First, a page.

Nigerian Startup Created World First Synthetic Neurobiology to smell Bombs


“Imagine being able to detect odours a significant distance away with form factors which you can mount on a commercially available drone. The system will be complete with on board biological learning and classification.”, wrote Oshiorenoya E. Agabi on his LinkedIn profile.Osh Agabi is a Nigerian neuroscientist and engineer. He is the founder and CEO of the Nigerian startup, Koniku, a wetware company which is the world’s first neurocomputation company based in Silicon Valley. Koniku is a privately held, venture backed company using biological neurons to interface with the real world. They build systems that use real biological neurons for sensing, control and computation.

Oshiorenoya E. Agabi Academic Background

Osh who has work experience across 5 (Nigeria, Sweden, Switzerland, UK and US ) countries and speaks 5 (Avianwu, Creoles and pidgins English-based, English, German, Swedish and Yoruba) languages, started his studies in Federal College of Fisheries and Marine Technology in Nigeria where he obtained a Diploma in Naval Architecture and Marine Engineering, Diploma studies in marine engineering, naval studies and merchant marines in 1997. He obtained a Bachelor of Science in Theoretical and Mathematical Physics from the University of Lagos also in Nigeria in 2001.

Osh left Nigeria for Sweden where he obtained a Master of Science in Physics from Umeå University in 2005. He studied also at Eidgenössische Technische Hochschule Zürich, Switzerland (2005 – 2010), where he developed applied criteria for computability of biological neurons in vitro. He went further to obtain a PhD in Computational Neuroscience and Engineering at Imperial College London in 2014.Osh is a member of several international science and engineering societies, these include Swiss Physical Society, Swiss Society for Neuroscience, Society for Neuroscience, American Physical Society and Institute of Electrical and Electronics Engineers.

Drone that Can Smell Bombs from Afar

“We merged synthetic neurobiology with traditional silicon technology with the goal of fixing urgent real-world problems,” said Agabi.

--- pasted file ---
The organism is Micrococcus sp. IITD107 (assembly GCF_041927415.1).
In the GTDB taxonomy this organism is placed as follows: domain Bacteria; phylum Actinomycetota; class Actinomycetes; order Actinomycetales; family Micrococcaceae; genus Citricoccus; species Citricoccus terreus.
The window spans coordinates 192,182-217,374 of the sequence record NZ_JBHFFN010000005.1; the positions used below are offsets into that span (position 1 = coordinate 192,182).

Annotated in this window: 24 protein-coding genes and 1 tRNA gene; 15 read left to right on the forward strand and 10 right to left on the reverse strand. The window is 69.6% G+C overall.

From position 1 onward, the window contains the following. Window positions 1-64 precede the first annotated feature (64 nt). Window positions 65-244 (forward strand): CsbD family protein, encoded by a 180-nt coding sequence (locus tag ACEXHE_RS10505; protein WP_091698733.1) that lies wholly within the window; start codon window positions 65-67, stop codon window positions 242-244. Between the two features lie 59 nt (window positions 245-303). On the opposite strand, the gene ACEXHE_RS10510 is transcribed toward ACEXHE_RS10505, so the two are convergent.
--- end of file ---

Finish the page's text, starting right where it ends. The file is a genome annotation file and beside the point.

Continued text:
The company is currently focused on two related technologies: the odour positioning system and the odour surveillance system. Koniku, which means ‘immortal’ in the Nigerian Yoruba language, started in 2015 and has already raised $8 million in revenue, according to the founder Agabi.

These technologies will replicate sensitivity and specificity levels only seen in biological systems. This innovation is based on Osh’s Ph.D. research in Imperial College London, that allows drug developers to replicate human organ drug interactions using “lab on a chip” technology in order to radically improve preclinical testing procedures.

A Nigerian startup has created world first synthetic neurobiology merged with silicon. A living neuron inside a silicon. Kudos to Osh Agabi

While computers can perform tasks humans struggle with, such as complex maths problems, there are many cognitive functions, including recognizing smells, where the brain performs much better and without requiring the massive amount of power a silicon-based processor would need. “Biology is technology. Bio is tech,” Agabi told those at the conference. “Our deep learning networks are all copying the brain . You can give the neurons instructions about what to do – in our case, we tell it to provide a receptor that can detect explosives.”

Drone that Can Smell Bombs from AfarKoniku is giving machines the ability to smell just like you, isn’t that awesome? Osh’s start up, has developed a prototype 64-neuron silicon chip and their first application is making a drone that can smell explosives. According to Osh, the drone would be able to smell bombs several kilometers away, it could also be used for surveying farmland, refineries, manufacturing plants — anything where health and safety can be measured by an acute sense of smell.

The Koniku Kore could also be used to detect illnesses in the same way a dog can smell cancerous cells. It may be able to sense markers of a disease in the air molecules that a patient gives off, according to the.

Keeping the neurons alive outside of lab conditions has proved challenging, but Agabi says they can survive for months and believes that similar future technologies will last much longer. “We think that the processing power that is going to run the robots of the future will be synthetic biology-based and we are laying the foundations for that today,” he said.


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